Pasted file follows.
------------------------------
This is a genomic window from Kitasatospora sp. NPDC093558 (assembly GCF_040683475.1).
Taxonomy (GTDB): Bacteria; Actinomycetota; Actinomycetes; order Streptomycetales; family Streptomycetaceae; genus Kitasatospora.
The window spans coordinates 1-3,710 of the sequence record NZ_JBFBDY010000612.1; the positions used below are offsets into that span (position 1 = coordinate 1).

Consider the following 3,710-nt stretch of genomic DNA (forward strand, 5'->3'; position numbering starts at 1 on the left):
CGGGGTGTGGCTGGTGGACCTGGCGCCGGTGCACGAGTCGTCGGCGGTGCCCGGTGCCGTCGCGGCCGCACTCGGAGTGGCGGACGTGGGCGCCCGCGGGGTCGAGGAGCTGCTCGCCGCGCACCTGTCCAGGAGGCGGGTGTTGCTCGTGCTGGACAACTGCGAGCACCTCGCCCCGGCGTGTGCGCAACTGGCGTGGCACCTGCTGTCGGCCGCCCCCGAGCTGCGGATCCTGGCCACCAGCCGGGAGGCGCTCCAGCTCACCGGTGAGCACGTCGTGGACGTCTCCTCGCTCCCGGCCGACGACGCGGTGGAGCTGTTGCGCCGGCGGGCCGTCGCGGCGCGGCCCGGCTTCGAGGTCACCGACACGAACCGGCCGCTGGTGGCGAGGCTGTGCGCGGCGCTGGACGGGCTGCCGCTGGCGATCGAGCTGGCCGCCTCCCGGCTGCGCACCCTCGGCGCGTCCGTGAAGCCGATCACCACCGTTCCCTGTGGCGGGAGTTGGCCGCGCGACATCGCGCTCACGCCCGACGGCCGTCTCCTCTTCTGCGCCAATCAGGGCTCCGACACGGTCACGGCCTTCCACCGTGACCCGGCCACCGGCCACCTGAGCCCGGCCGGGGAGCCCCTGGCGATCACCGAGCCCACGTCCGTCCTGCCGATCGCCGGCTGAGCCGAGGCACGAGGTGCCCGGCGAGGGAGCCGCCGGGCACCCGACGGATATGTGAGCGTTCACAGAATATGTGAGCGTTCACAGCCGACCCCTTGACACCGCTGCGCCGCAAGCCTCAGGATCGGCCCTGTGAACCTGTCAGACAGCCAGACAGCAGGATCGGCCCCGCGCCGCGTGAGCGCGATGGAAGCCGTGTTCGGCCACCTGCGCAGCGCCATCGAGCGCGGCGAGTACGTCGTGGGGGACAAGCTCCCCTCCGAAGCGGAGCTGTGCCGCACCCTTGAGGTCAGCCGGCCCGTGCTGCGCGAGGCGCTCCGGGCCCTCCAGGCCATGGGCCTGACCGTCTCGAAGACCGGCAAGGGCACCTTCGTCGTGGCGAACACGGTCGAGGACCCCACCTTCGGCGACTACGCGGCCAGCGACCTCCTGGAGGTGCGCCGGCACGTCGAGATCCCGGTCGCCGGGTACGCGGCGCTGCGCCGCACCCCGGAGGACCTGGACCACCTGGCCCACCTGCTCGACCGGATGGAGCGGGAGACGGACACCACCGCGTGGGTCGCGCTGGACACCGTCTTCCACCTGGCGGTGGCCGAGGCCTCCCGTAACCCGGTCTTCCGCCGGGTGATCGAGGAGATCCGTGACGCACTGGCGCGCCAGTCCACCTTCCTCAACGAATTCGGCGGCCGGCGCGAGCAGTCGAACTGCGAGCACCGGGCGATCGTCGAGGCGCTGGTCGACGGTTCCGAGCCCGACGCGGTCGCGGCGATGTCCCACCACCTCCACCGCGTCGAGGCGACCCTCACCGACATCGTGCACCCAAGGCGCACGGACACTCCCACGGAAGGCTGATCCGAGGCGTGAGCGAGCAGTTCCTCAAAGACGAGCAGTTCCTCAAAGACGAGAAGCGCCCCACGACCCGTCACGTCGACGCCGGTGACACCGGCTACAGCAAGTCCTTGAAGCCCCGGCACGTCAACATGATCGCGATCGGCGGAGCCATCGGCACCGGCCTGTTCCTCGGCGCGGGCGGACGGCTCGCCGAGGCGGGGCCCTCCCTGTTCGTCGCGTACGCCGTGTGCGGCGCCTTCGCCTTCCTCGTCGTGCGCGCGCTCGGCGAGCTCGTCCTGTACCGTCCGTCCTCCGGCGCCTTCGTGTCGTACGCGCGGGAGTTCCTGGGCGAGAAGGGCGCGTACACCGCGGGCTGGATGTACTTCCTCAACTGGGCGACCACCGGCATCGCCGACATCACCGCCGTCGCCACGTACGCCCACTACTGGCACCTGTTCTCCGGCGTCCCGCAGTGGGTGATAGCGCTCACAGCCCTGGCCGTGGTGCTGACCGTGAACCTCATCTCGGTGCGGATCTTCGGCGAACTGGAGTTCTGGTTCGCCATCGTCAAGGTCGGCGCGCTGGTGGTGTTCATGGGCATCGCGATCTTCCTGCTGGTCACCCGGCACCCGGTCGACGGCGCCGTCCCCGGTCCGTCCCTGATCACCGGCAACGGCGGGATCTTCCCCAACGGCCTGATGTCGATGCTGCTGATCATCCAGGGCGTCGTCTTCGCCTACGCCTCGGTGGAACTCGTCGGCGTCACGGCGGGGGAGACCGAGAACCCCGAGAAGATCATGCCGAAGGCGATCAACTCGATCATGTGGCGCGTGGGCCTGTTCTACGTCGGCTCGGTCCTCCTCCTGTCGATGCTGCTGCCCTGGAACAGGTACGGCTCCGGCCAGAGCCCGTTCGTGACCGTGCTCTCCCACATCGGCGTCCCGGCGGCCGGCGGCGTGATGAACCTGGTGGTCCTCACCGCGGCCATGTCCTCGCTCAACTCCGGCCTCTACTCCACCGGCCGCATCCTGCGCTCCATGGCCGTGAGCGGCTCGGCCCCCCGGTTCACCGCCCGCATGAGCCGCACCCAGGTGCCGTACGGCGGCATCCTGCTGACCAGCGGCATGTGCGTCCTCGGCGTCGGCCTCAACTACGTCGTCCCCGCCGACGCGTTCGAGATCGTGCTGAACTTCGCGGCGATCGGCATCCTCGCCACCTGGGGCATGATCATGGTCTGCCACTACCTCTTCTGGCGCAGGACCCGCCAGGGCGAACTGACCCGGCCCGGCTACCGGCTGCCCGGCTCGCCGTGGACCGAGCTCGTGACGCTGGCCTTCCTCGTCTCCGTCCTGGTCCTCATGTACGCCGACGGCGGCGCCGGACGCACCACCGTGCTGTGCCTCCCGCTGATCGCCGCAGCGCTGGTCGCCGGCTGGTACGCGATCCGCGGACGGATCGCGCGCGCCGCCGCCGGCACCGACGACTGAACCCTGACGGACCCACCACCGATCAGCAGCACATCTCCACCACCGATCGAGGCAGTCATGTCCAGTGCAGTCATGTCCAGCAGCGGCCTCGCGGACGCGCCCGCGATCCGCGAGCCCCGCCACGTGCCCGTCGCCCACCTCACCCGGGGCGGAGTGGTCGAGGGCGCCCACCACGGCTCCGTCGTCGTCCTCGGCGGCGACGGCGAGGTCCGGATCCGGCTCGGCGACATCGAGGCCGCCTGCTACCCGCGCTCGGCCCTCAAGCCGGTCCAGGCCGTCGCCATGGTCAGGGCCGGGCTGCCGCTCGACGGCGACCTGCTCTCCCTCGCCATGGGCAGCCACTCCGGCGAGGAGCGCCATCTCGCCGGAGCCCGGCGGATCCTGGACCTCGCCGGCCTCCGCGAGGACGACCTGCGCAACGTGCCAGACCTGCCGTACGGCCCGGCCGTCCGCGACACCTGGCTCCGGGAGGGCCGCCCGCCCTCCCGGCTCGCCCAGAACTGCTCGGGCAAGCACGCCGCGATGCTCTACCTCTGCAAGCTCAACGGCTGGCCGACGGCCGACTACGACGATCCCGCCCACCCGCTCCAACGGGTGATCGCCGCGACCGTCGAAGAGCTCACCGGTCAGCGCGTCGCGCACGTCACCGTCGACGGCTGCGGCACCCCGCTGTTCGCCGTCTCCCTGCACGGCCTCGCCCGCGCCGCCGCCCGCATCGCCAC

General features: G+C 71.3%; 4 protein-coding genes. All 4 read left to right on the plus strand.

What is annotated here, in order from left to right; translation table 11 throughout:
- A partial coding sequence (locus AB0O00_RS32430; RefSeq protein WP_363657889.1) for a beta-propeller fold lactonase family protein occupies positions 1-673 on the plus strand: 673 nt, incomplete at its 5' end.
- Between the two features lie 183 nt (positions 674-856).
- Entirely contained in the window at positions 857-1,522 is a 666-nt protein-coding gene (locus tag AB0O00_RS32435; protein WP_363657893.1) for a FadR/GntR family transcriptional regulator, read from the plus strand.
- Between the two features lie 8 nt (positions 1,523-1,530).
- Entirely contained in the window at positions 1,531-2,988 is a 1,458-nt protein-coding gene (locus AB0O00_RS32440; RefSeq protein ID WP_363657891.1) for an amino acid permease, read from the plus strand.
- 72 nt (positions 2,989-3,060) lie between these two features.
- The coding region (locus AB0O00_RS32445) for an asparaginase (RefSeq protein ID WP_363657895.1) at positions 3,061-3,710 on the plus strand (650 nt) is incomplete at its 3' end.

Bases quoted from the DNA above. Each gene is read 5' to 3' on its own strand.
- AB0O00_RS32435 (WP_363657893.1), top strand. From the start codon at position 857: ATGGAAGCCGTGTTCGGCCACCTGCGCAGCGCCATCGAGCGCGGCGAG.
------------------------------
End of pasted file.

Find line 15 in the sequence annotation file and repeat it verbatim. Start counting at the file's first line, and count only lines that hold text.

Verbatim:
Bases quoted from the DNA above. Each gene is read 5' to 3' on its own strand.